Although it was derided by critics and die-hard comic fans alike as one of the worst Hollywood adaptations ever, 2005's 'Fantastic Four' hit the bull's-eye with the mainstream, grossing over $325 million worldwide.
Not being much of a comic book fan, I personally enjoyed 'Fantastic Four' quite a bit. Of course, I was the film's target audience -- the kind of clueless moviegoer too ignorant of the comic's origin to realize that it was a bastardization. Still, taken on its own terms 'Fantastic Four' was lighthearted, dim-witted fun, and a refreshing change of pace from all the morose comic book adaptations of late. Don't get me wrong, I love 'Batman Begins,' but do all superheroes have to be manic-depressive, anti-social, borderline suicidal freak shows?
Two year later, the franchise returned to movie theaters with 'Fantastic Four: Rise of the Silver Silver'. As the film opens, not much has changed for our fantastic foursome. Rubbery Reed Richards (Ioan Gruffudd) is now engaged to Sue Storm (Jessica Alba), but the quartet's fame threatens to make mincemeat of their wedding day. That's not a problem for the Human Torch (Chris Evans), who soaks up the adulation, prancing about like the Britney Spears of superheroes. Meanwhile, the Thing (Michael Chiklis) is still making goo-goo eyes with his blind girlfriend Alicia Masters (Kerry Washington).
Von Doom (Julian McMahon, sleepwalking) also returns, and suspiciously, is initially all chummy with the Four. Of course, it doesn't take long for him to get back to his old tricks, as suddenly he's crossed paths with a messenger of the great universe-destroying Galactus, in the form of the Silver Surfer, who's out to gobble up our planet without remorse. The two hit it off in all the wrong ways, and needless to say, the fate of the world now once again hangs in the balance -- and only the Fantastic Four can save us.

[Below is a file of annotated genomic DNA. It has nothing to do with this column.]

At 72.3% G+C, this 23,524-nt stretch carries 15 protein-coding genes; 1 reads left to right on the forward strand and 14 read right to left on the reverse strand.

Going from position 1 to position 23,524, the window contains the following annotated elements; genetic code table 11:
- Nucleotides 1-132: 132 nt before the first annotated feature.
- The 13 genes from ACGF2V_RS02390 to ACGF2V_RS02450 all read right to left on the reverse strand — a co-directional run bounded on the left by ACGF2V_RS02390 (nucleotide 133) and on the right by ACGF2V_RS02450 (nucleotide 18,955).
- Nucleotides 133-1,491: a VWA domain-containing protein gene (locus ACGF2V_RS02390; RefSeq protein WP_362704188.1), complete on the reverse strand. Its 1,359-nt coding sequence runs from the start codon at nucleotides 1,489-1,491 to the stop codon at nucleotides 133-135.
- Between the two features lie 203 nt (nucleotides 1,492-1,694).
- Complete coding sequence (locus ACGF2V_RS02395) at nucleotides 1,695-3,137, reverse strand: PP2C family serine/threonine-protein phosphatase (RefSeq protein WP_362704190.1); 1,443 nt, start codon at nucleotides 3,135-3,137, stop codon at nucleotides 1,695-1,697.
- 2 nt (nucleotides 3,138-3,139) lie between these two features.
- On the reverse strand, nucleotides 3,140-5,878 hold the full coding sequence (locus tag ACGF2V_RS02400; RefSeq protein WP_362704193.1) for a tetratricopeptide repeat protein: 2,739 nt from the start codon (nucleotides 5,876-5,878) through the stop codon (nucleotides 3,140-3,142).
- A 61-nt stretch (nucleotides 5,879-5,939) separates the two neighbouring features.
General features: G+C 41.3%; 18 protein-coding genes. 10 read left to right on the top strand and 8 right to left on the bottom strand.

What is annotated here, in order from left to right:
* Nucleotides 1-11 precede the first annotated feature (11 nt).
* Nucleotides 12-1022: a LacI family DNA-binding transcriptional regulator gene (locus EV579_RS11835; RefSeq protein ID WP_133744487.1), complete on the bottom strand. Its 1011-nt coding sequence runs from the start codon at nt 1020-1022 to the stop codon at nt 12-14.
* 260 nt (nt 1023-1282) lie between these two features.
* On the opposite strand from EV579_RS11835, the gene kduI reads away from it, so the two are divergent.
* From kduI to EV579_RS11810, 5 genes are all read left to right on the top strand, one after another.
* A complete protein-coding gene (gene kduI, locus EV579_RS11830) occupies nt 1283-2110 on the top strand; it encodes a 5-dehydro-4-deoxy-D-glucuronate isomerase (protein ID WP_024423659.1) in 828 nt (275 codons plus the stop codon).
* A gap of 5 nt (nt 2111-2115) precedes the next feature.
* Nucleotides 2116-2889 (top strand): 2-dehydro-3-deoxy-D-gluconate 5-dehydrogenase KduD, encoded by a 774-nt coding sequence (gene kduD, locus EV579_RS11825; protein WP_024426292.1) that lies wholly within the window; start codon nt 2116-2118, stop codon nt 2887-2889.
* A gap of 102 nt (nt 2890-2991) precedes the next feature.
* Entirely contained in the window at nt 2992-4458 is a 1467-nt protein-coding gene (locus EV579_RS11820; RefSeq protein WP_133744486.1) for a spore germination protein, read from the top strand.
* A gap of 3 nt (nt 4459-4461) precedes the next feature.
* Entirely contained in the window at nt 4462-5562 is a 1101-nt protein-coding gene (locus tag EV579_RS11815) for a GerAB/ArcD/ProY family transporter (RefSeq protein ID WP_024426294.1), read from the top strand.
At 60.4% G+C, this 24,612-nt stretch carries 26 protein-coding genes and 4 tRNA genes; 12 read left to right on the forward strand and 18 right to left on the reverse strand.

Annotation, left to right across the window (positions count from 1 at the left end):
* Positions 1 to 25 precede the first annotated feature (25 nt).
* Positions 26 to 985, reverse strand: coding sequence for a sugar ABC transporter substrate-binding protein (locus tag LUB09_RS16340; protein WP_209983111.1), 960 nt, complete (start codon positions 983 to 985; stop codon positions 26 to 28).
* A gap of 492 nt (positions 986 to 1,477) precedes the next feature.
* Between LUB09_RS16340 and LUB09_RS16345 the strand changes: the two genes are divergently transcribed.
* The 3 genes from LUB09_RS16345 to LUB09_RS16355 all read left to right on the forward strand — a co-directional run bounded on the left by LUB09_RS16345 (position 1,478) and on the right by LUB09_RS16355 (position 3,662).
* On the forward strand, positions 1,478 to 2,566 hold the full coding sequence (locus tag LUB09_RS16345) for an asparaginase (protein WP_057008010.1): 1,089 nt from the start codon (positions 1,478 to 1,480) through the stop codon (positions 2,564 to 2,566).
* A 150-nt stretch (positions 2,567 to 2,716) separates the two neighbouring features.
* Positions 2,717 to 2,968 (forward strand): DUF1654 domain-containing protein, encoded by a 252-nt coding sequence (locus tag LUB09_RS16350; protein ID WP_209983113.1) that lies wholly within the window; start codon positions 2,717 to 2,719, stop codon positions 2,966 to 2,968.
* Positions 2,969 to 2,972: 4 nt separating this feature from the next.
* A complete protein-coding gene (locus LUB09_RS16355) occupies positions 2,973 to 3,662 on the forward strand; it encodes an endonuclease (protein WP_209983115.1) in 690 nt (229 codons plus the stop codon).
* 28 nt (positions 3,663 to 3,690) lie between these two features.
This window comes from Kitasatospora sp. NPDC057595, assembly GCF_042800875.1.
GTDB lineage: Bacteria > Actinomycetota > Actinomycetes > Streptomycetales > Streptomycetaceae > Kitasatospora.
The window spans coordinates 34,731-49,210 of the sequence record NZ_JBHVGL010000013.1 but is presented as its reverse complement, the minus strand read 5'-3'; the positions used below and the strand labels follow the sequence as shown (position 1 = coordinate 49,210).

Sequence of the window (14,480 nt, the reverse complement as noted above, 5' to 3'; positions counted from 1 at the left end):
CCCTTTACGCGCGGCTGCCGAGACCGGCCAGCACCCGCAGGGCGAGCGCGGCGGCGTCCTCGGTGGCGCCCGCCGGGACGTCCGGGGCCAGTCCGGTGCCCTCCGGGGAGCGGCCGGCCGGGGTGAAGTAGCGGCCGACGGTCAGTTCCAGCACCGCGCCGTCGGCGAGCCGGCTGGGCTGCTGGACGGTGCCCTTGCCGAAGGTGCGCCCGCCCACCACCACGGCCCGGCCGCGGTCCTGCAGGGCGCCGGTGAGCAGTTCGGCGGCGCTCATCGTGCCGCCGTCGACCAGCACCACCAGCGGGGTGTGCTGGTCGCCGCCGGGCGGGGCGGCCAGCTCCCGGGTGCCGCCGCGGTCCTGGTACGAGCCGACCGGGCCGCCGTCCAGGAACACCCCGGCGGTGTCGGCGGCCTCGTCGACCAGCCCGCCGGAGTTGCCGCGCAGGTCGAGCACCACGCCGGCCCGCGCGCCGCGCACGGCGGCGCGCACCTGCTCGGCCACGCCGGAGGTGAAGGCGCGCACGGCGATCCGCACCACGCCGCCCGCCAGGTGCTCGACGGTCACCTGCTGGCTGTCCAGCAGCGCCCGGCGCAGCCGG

The ultra-PG tone aside, the only thing new about 'Rise of the Silver Surfer' is the character referenced in the title, and it's here that the sequel suffers most. While McMahon's Doom was certainly not the greatest villain in comic book movie history, the Silver Surfer (voiced by Laurence Fishburne, and acted by motion capture performer Doug Jones) plays like a ten-years-too-late retread of the T-1000 in 'Terminator 2.' Simply put, the whole silver morphing guy thing is so 1992. To be fair, that the character's allegiances will switch between good and evil throughout the movie does allow for a few narrative curve balls, but 'Rise of the Silver Surfer' could have used some added menace.
On the bright side, there is enough happening in 'Silver Surfer' to keep things humming along. The best thing about both 'Fantastic Four' flicks is that they never forget that their titular superheroes are the stars of the show. The byplay between the leads is lively and genuine, and the cast continues to bring a real fire and spirit to their roles. (Sure, Alba and Evans are hardly master thespians, but because these flicks are so wafer-thin, it doesn't really matter.) The use of each of the Four's powers is also well-integrated into the script, with everyone getting at least one big moment, so none of the leads really outshine the others. There are a couple of nifty action sequences, and running a brisk 92 minutes, the movie never outstays its welcome.
Even more dumbed down and family-friendly than the first, serious-minded comic book fans will hate 'Silver Surfer,' and right they should. However, if the comic book genre is going to survive beyond yesterday's box office fad, then it needs to pull in more than just the testosterone-fueled crowd that lined up for '300.' There's room for family-friendly fare in the comic book world, too, and on that level, 'Fantastic Four: The Rise of the Silver Surfer' fits the bill quite nicely.
Following a six month drought, 'Fantastic Four: The Rise of the Silver Surfer' is one of two Fox Blu-ray releases this week (the second is the catalog title, 'The Day After Tomorrow'). Needless to say, expectations are high for the studio's return, but based on this transfer alone, I will revel unapologetically in a cliche and declare that they are back and better than ever. Although I thought the video quality of the original 'Fantastic Four' was pretty good to occasionally great, 'Silver Surfer' is even better -- the movie's visual design, and this transfer are simply superior.